The colors used in the print has significant meaning such as blue in the patterns represents the sky, the red colour symbolises the twilight, and dark night is by interpreted by black. The glittery stars scattered across the fabric are created with the white desings. Maldhari’s, a nomad community of Kutch can easily be recognised wearing vibrant shawls of Ajrkah print. Traditionally, Ajrakh is worn only by the men as lungi, turban or as a shoulder cloth. The same fabric of Ajrakh is used for three of these functions and two-sided print makes if more flexible to use. It is worn by all economic class of the society. The durability of cotton fabric make it last for generations. The fabric becomes softer with the use, it has variety of uses even after it becomes old. It is used as a swathe to cover the baby. Maldhari’s create hammocks out of it under the tree to rest in their tiring journey of herding. The women also create patchwork quilts which gives comfort in a cold Kutchi night.

Astonishing two-sided Ajrakh

Ekpuri and Bipuri meaning Single sided and double-sided are the two types of traditional Ajrakh printing. The Bipuri Ajrkah needs a great level of skill to print the same patterns on both the sides of the fabric with the perfect alignment. The special feature of this Ajrakh makes it magical with the same intensity and depth of color and patterns both the sides. 

The traditional color palette was very defined because of the use of locally available natural materials to prepare dyes. They were limited with the shades of blue, red, grey, green, yellow and black. Indigo was used to prepare shades of light-blue to dark grey, yellow colour was extracted from pomegranate peel, the overlapping of indigo dyed fabric with pomegranate peel yellow prepares the shade of green. To get the red colour madder roots were being used. The fermented iron, alum and harde were used for preparing black color dye.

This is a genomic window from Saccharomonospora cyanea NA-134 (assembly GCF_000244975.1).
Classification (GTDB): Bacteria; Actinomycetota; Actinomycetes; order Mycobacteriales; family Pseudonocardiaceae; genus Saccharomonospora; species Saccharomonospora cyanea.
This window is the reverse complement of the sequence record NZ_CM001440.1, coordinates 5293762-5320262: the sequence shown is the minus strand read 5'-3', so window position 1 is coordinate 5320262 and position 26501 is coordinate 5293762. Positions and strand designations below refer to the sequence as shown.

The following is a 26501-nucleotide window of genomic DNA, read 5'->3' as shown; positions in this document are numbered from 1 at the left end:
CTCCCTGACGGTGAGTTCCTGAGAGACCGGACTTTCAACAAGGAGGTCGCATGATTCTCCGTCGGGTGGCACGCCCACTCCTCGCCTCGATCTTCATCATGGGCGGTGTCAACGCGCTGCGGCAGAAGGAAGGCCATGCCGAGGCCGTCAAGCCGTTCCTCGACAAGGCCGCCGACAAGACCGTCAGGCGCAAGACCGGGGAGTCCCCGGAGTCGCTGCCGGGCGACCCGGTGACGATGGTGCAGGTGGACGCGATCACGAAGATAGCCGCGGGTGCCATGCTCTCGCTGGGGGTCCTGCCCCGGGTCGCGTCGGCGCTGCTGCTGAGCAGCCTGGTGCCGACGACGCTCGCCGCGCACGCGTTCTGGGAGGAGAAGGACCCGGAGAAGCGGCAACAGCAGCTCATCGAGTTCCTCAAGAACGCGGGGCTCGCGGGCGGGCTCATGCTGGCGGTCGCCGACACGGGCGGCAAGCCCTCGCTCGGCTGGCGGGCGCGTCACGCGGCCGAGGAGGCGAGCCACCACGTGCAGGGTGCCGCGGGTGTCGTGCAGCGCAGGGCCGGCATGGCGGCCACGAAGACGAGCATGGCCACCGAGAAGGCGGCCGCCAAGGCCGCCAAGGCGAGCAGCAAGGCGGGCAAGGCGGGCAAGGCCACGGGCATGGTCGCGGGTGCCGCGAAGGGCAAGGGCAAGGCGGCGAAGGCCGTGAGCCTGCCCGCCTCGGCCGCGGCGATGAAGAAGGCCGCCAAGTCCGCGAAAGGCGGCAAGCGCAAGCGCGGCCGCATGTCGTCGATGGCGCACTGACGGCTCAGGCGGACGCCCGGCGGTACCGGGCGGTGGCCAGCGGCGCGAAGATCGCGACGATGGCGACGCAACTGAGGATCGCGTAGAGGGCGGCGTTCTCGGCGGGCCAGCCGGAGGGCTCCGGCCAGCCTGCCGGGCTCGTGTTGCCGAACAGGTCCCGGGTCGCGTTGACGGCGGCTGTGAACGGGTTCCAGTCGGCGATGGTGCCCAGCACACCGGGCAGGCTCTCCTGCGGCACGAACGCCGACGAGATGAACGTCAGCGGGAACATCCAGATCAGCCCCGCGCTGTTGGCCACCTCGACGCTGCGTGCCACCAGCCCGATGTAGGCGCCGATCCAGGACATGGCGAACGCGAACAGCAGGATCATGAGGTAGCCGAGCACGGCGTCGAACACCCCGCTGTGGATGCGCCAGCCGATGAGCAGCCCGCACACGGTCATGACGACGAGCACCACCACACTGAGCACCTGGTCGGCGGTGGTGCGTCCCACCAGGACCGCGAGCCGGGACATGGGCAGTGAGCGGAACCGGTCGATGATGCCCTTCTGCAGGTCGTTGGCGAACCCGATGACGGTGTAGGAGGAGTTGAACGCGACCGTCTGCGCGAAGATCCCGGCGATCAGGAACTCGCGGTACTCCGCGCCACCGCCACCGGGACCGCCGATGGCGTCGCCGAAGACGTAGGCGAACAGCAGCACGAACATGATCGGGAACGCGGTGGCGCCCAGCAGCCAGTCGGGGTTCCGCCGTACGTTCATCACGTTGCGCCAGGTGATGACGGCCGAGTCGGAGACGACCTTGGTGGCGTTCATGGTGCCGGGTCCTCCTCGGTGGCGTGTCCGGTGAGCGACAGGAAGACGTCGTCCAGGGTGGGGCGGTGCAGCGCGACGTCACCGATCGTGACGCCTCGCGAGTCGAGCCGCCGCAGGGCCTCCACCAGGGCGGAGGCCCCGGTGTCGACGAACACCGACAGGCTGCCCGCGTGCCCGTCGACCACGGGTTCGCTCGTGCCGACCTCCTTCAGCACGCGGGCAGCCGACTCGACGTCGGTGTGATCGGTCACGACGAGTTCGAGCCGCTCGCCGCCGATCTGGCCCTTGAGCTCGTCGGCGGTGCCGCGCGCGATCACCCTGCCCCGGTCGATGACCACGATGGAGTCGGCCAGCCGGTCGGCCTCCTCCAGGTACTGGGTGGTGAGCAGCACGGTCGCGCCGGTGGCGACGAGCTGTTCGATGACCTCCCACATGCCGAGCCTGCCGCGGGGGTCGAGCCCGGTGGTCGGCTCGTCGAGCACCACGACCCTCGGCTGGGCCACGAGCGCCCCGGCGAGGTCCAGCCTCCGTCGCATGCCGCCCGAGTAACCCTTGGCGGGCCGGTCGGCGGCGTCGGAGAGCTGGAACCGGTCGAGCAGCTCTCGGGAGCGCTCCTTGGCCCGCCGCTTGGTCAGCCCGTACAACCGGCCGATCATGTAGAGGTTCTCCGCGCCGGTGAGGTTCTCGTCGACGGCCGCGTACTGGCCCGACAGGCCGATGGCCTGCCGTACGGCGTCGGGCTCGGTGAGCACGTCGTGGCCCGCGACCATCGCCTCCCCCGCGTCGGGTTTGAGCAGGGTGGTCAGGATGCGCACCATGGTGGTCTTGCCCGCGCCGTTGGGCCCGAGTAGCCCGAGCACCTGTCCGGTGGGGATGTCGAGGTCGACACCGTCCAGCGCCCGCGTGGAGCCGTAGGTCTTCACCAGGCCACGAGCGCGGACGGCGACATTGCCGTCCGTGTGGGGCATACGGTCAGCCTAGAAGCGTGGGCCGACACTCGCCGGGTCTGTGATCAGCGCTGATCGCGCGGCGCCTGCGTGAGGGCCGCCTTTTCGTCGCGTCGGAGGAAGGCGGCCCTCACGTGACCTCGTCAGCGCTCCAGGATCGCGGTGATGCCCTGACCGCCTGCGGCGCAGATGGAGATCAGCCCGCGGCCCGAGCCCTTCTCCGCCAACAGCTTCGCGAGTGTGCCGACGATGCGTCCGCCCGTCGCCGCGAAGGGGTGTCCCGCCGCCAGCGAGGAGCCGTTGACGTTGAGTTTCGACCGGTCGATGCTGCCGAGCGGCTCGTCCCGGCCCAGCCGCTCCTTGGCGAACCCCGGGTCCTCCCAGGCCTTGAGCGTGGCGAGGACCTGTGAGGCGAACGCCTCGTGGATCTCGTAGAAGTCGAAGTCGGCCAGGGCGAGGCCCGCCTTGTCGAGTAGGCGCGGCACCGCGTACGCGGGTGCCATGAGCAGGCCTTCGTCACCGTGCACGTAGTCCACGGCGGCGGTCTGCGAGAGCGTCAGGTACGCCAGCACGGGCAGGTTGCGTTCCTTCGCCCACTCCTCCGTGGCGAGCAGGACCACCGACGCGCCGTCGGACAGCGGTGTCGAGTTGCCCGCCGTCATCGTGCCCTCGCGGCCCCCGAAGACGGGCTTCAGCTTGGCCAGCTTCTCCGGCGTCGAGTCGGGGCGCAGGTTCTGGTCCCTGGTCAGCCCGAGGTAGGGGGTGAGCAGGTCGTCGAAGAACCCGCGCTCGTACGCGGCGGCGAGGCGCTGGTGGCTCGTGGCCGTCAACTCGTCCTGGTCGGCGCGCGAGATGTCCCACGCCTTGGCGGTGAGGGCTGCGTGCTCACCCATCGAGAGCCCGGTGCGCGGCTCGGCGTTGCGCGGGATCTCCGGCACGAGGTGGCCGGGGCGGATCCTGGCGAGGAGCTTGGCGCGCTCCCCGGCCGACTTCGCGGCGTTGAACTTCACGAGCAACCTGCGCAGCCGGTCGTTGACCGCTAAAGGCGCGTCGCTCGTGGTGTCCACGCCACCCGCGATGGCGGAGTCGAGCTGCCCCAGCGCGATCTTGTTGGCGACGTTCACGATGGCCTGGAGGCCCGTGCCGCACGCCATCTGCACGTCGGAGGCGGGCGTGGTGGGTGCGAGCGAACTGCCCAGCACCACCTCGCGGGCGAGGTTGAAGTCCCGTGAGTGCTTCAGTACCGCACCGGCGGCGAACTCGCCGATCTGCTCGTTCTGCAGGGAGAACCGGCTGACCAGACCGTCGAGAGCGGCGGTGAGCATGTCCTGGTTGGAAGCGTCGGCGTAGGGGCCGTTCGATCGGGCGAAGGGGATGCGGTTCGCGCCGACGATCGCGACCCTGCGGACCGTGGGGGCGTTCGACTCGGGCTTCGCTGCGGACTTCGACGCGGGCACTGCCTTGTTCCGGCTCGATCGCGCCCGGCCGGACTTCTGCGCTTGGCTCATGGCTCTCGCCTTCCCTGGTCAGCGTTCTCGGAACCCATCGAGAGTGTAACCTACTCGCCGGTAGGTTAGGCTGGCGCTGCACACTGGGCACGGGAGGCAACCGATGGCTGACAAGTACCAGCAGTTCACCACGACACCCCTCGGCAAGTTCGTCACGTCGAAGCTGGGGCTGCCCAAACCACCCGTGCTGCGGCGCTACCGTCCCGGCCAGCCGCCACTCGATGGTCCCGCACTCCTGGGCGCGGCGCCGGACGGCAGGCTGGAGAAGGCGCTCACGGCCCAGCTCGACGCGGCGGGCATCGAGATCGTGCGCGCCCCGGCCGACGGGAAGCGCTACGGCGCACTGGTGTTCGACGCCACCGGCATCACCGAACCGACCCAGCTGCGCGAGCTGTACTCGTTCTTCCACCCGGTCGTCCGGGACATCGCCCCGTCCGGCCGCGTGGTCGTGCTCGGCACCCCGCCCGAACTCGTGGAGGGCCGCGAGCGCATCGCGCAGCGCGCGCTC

Ajrakh

Ajrakh is generally prepared with the seven sets of wooden blocks where each set is having three to five blocks according to the design. Each pattern requires separate block for outline and filling of different colors.

 Ajrakh

Khatris and Ajrakh

The Khatri community that worked on these textiles moved to Dhamadka, 50 km east of Bhuj in Kutch. Early convert to Islam (in 12th century CE) they are known as the Khoja Sheikhs.  In the 1920s, there have been around 1000 families of block-printers from the 124 villages of Kutch. There were printing Karkhanas (workshops) that produced a huge quantity of block prints for local people as well as for exporting outside Kutch. Dhamadka was the hub for Ajarakh block-printing as Sasan ganga river was flowing adjacent to the village. The flowing water is essential for washing fabrics in the process of dying. 

 Ajrakh

The river of Sasan Ganga started drying off during the late 1990s and later bore wells were being used, the saline water of bore wells was not suitable for printing. There was a raised need for relocation of the habitat, where printers can find less saline water. In the earthquake of 2001 when many houses and Karkhanas were destroyed, the group of artisans decided to find land and relocate their habitat and workshops, which is now known as Ajrakhpur.